Mark Hughes feels officials 'missed quite a lot' in Stoke's defeat to West Brom
Stoke boss Mark Hughes questioned the decision-making of referee Michael Oliver and his officials after the Potters were reduced to nine men in their 1-0 home loss to West Brom.
Ibrahim Afellay was the first player dismissed, sent off in the 25th minute after he was brought down by Craig Gardner. Touched on the face by his hand, Afellay reacted by flicking his own hand into the face of Gardner, with Oliver then showing a red card to the former and a yellow to the latter.
Six minutes later, Charlie Adam was also the recipient of a straight red card having floored Craig Dawson with a challenge before appearing to stand on his leg, right in front of the assistant referee.
Hughes, whose side remain without a Barclays Premier League win this season, said after the match: "With the first red card, it is that old thing, the letter of the law - if you raise your hands, then you have to go.
"But if that is the case, both the players should have gone, because Afellay would not have reacted how he did unless something had gone on, and having seen the replay, Gardner has scraped his face - that is why he reacted as he did.
"So they missed that, but the officials missed quite a lot today, to be perfectly honest.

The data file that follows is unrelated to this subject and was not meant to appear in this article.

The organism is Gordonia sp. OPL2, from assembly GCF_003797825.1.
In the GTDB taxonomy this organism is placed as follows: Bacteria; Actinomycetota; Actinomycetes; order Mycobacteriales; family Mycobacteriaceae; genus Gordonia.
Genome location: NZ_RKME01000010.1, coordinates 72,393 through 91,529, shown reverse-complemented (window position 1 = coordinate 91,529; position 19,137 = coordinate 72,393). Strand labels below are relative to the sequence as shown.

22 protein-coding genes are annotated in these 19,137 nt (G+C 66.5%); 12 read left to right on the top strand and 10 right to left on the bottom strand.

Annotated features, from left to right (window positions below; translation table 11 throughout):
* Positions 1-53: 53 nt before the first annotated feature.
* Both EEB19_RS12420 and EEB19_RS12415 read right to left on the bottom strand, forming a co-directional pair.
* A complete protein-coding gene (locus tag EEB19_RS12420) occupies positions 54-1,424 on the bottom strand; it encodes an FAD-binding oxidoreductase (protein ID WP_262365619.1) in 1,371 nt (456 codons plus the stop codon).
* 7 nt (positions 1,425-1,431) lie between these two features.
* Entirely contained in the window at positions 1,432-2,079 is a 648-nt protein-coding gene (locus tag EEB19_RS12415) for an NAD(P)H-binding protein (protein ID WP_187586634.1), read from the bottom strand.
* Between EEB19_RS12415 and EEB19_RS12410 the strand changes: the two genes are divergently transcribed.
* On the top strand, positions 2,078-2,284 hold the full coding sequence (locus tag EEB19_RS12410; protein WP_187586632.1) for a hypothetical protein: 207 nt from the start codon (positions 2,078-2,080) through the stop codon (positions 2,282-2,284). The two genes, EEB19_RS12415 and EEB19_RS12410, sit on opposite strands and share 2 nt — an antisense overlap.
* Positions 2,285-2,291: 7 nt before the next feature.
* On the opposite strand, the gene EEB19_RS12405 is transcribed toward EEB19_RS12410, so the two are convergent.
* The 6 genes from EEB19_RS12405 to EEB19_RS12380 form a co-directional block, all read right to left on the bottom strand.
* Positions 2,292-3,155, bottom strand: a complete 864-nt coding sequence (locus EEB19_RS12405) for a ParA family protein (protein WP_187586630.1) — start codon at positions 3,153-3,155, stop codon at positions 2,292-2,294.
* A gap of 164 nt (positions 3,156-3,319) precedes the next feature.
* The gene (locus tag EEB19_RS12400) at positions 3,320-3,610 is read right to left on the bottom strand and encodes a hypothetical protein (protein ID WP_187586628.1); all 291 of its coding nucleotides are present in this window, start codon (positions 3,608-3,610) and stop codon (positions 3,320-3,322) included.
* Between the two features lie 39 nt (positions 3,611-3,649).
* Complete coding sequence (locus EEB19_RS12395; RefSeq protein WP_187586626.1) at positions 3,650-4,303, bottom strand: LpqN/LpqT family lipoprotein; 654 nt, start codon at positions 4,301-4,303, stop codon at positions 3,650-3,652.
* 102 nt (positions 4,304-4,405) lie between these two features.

"With the second one, Charlie has gone over to try to block a ball into our box, the lad (Dawson) has wrapped his legs around Charlie and I think at one point kicked him up the backside. So Charlie is unbalanced and has come down and stepped on his leg.
"Whether it is deliberate, you will have to ask Charlie because I haven't spoken to him about it. But at that point, I think common sense should have prevailed.
"The referee should have just taken a big, deep breath and thought about the game itself and all the people here hoping to see a good football match."
Hughes said he was proud of his team for managing thereafter to make it a competitive contest, during which they conceded in first-half stoppage time when Albion record signing Salomon Rondon headed past Jack Butland.
And asked if he had spoken to Oliver, Hughes added: "It is a waste of time because it doesn't affect the result.
"It doesn't matter what kind of individual you are - if you have something in the back of your mind subconsciously, sometimes it jumps from the back to the front of your mind.
"So it is really not worth the effort to try to question referees, although you are probably seeing me do that.
"We'll look at it (the Adam incident) again, but you very rarely have any traction when you appeal things because they have to back the referees unfortunately."
West Brom boss Tony Pulis, who was making his first return to the Britannia Stadium since his second spell as Stoke manager ended in 2013, was delighted Albion had secured their maiden Premier League victory of the campaign but admitted they had made harder work of their task after the red cards than he would have hoped.
And regarding the rapturous welcome he received from Stoke supporters before the game, he said: "It was a wonderful reception.
"Peter (Coates, the Stoke chairman) paid me to do a job and I did that, and the respect I got today was just special.
"They are a special lot, it is a special club and it will always be close to me and the family. We spent a lot of time here."